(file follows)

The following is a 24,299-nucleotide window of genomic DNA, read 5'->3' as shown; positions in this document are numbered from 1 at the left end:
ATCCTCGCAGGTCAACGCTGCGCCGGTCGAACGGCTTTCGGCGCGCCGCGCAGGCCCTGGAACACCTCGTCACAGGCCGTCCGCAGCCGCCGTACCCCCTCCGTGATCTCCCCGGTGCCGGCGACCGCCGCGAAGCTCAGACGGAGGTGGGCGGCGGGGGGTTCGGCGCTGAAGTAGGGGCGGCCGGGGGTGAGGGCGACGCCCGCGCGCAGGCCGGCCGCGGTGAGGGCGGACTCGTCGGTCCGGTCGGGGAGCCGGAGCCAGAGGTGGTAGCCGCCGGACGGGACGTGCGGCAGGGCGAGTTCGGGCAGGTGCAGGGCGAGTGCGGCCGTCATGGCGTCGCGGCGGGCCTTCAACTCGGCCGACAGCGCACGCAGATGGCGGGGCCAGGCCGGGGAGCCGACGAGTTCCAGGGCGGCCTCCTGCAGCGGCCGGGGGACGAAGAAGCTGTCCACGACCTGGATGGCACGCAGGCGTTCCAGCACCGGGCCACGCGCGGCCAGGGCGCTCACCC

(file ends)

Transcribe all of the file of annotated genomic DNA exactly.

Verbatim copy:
The following is a 24,299-nucleotide window of genomic DNA, read 5'->3' as shown; positions in this document are numbered from 1 at the left end:
ATCCTCGCAGGTCAACGCTGCGCCGGTCGAACGGCTTTCGGCGCGCCGCGCAGGCCCTGGAACACCTCGTCACAGGCCGTCCGCAGCCGCCGTACCCCCTCCGTGATCTCCCCGGTGCCGGCGACCGCCGCGAAGCTCAGACGGAGGTGGGCGGCGGGGGGTTCGGCGCTGAAGTAGGGGCGGCCGGGGGTGAGGGCGACGCCCGCGCGCAGGCCGGCCGCGGTGAGGGCGGACTCGTCGGTCCGGTCGGGGAGCCGGAGCCAGAGGTGGTAGCCGCCGGACGGGACGTGCGGCAGGGCGAGTTCGGGCAGGTGCAGGGCGAGTGCGGCCGTCATGGCGTCGCGGCGGGCCTTCAACTCGGCCGACAGCGCACGCAGATGGCGGGGCCAGGCCGGGGAGCCGACGAGTTCCAGGGCGGCCTCCTGCAGCGGCCGGGGGACGAAGAAGCTGTCCACGACCTGGATGGCACGCAGGCGTTCCAGCACCGGGCCACGCGCGGCCAGGGCGCTCACCC